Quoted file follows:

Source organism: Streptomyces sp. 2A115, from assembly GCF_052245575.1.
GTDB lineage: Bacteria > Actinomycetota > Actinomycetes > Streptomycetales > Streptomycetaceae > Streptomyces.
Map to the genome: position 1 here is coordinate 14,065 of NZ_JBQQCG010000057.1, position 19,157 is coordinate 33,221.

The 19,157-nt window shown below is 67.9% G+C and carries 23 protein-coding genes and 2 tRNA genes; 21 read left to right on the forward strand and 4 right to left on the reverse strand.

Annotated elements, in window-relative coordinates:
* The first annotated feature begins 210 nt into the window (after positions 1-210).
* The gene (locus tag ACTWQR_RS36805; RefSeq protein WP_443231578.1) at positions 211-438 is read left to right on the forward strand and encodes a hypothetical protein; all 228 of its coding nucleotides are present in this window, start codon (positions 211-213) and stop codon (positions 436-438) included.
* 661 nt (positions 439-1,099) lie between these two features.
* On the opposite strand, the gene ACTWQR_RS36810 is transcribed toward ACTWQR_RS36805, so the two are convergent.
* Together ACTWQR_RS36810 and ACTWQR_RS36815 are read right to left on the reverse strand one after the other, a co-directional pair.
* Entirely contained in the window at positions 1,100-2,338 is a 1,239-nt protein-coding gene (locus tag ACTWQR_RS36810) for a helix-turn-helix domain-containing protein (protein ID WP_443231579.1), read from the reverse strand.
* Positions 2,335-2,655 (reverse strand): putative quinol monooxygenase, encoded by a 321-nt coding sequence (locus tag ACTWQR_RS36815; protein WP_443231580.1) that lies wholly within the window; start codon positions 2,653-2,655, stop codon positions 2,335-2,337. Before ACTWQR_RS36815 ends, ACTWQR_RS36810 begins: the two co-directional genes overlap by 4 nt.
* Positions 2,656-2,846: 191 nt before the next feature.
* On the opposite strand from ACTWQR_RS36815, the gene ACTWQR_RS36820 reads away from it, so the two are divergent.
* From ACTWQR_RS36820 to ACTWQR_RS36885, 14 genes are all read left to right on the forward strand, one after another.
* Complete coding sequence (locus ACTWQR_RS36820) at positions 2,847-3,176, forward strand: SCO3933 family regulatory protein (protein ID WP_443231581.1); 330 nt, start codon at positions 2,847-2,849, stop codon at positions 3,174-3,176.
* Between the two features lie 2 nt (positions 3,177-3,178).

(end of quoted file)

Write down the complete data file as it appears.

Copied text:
Source organism: Streptomyces sp. 2A115, from assembly GCF_052245575.1.
GTDB lineage: Bacteria > Actinomycetota > Actinomycetes > Streptomycetales > Streptomycetaceae > Streptomyces.
Map to the genome: position 1 here is coordinate 14,065 of NZ_JBQQCG010000057.1, position 19,157 is coordinate 33,221.

The 19,157-nt window shown below is 67.9% G+C and carries 23 protein-coding genes and 2 tRNA genes; 21 read left to right on the forward strand and 4 right to left on the reverse strand.

Annotated elements, in window-relative coordinates:
* The first annotated feature begins 210 nt into the window (after positions 1-210).
* The gene (locus tag ACTWQR_RS36805; RefSeq protein WP_443231578.1) at positions 211-438 is read left to right on the forward strand and encodes a hypothetical protein; all 228 of its coding nucleotides are present in this window, start codon (positions 211-213) and stop codon (positions 436-438) included.
* 661 nt (positions 439-1,099) lie between these two features.
* On the opposite strand, the gene ACTWQR_RS36810 is transcribed toward ACTWQR_RS36805, so the two are convergent.
* Together ACTWQR_RS36810 and ACTWQR_RS36815 are read right to left on the reverse strand one after the other, a co-directional pair.
* Entirely contained in the window at positions 1,100-2,338 is a 1,239-nt protein-coding gene (locus tag ACTWQR_RS36810) for a helix-turn-helix domain-containing protein (protein ID WP_443231579.1), read from the reverse strand.
* Positions 2,335-2,655 (reverse strand): putative quinol monooxygenase, encoded by a 321-nt coding sequence (locus tag ACTWQR_RS36815; protein WP_443231580.1) that lies wholly within the window; start codon positions 2,653-2,655, stop codon positions 2,335-2,337. Before ACTWQR_RS36815 ends, ACTWQR_RS36810 begins: the two co-directional genes overlap by 4 nt.
* Positions 2,656-2,846: 191 nt before the next feature.
* On the opposite strand from ACTWQR_RS36815, the gene ACTWQR_RS36820 reads away from it, so the two are divergent.
* From ACTWQR_RS36820 to ACTWQR_RS36885, 14 genes are all read left to right on the forward strand, one after another.
* Complete coding sequence (locus ACTWQR_RS36820) at positions 2,847-3,176, forward strand: SCO3933 family regulatory protein (protein ID WP_443231581.1); 330 nt, start codon at positions 2,847-2,849, stop codon at positions 3,174-3,176.
* Between the two features lie 2 nt (positions 3,177-3,178).